We should be grateful, but we should also be helpful. There are people in our lives - friends, colleagues, neighbors, maybe even family members - who have never had this knowledge, or who have lost it.

And because of that, they are living with a deep sense of frustration. It may be hidden, but it is there.

It is no coincidence that more suicides happen during the Christmas season than in any other period of the year. During the Christmas season there is so much hope in the air, that those who have no hope find their frustration turning into despair. This Advent let's share the Good News of Jesus Christ with someone who needs to hear it. Let's help someone - even just one person - arrive to Christmas this year not just distracted from their troubles but filled with meaning for their life.

Let's invite someone into the Ark, not Noah's Ark, which perished, but the Ark of the Church, which Christ has guaranteed will make it safely through the floods of time and into the eternal harbor of heaven.


Isaiah 11:1-10

Psalms 72:1-2, 7-8, 12-13, 17

Romans 15:4-9

Matthew 3:1-12
2nd Sunday of Advent - December 4, 2022

The days get shorter, and Christmas gets closer. It seems like a paradox, but it’s a powerful reminder that light overcomes darkness. The Church offers us Advent to train us in attentive trust, so that we can give God permission to come into our lives.

And so, the gospel today brings the figure of John the Baptist to the forefront.

He’s a wild character, the last of the Old Testament prophets. He’d be perfectly at home in a survival show, with his camel hair gear and his eccentric diet of locusts and wild honey. He doesn’t mince words either. He calls for repentance. He takes the religious leaders to the prophetic woodshed for their insincerity, and he calls all of us to repent.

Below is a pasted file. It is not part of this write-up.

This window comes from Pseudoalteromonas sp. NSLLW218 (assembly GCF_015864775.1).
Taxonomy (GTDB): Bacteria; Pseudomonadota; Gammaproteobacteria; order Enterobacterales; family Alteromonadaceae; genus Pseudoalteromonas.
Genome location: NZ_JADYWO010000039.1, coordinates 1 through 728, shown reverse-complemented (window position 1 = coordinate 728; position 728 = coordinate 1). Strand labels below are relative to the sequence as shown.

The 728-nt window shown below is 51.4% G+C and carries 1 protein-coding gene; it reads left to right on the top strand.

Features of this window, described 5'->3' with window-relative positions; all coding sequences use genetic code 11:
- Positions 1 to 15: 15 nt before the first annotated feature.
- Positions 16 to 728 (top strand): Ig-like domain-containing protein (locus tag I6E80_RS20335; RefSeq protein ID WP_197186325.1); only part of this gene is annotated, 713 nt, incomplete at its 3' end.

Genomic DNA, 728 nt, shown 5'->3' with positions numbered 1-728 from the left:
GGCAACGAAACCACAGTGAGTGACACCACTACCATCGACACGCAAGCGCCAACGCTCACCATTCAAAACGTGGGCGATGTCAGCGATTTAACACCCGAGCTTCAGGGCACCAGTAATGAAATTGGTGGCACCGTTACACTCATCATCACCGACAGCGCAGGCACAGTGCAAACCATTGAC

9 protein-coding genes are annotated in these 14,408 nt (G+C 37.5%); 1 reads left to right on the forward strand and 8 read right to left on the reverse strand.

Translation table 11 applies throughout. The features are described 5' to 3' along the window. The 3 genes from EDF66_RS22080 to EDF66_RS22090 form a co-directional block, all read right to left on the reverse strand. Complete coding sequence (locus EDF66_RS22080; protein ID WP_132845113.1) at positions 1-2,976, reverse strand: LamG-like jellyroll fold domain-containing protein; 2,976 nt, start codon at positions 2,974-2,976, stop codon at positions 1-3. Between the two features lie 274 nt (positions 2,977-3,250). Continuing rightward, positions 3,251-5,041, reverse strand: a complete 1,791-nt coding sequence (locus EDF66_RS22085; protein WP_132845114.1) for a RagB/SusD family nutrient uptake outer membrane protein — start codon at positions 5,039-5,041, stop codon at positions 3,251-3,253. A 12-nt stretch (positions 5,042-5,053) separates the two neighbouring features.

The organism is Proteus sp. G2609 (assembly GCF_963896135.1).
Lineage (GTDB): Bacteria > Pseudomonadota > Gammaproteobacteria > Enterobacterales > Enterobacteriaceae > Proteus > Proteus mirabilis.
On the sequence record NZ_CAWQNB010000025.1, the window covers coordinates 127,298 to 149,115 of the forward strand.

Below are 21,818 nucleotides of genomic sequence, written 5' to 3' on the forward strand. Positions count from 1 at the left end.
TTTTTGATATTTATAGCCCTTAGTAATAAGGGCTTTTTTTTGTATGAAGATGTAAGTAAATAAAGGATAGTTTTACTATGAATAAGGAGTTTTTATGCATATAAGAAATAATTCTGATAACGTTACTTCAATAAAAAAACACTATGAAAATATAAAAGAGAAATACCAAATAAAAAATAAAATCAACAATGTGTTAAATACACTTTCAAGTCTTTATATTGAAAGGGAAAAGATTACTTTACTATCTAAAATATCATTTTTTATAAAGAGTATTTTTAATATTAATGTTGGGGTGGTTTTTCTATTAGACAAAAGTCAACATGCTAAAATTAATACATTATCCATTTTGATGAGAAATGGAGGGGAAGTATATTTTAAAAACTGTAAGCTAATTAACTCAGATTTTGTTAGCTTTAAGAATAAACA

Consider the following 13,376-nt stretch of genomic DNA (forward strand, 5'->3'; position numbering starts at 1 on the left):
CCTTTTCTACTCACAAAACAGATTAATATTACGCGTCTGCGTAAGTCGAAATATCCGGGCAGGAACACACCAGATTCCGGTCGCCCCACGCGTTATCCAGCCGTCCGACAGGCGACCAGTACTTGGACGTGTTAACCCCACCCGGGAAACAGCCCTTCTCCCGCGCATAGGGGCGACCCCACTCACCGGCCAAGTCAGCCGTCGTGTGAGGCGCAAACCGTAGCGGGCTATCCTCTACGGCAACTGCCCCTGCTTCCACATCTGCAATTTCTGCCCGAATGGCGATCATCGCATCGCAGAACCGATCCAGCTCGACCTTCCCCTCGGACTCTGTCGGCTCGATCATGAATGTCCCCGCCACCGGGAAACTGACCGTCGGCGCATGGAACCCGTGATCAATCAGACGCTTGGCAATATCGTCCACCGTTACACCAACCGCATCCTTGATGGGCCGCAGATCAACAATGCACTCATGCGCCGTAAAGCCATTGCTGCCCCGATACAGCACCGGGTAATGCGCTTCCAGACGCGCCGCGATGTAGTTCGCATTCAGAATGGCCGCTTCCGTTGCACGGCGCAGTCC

Repentance is simple. It’s the recognition that I am infinitely loved by God, that I have sometimes failed to live up to that love, and that I need his mercy. Repentance, in the end, is giving God a free hand to work in my life as he wants.

This is supremely freeing. It means that I don’t have to save myself. It means that I allow Jesus to enter into my life and take control. St John the Baptist lived that in his own life.
We know that later he was arrested by King Herod for pointing out the King’s adulterous relationship. John was thrown into prison, and he was tempted to doubt. Was this part of God’s plan? Sure, the whole baptism episode was clearly from God, but could God really want him to be unjustly imprisoned?

He sent some friends to ask Jesus if he were really the savior or not. And Jesus replied: “Tell John to remember what he has seen and heard.” Jesus is pointing out that true repentance means accepting that God is free to work in our lives as he sees best. He is God, he loves us so much and knows what is best for us.

Cardinal John O’Connor of New York was consecrated a bishop in 1983 in Rome. On his way down the aisle after the consecration, he blessed the people gathered in the church. Suddenly he saw a famous face and went over to greet Mother Teresa of Calcutta.

He gave her a blessing but was not prepared for what came next. She grasped one of his hands in both of hers and said to him: “Give Jesus a free hand! Give him permission!” Cardinal O’Connor never forgot those words, and he said that he tried to make them a watchword for the rest of his life.

The Catechism of the Catholic Church speaks very clearly of the importance of intercessory prayer. What is it? Very simply, it’s prayer on behalf of others. God is at work in everyone’s life, and at the same time he wants us to be a part of others’ salvation. One of the ways we do that is by praying for them.

When we see a tragedy on TV, is our first reaction to turn to God in prayer? When we hear about a loved one who’s sick or suffering, do we immediately turn to God? Just like John the Baptist, we’re called to give God a free hand in our lives, and to bring others to God. Praying for them every day is an excellent way to do exactly that.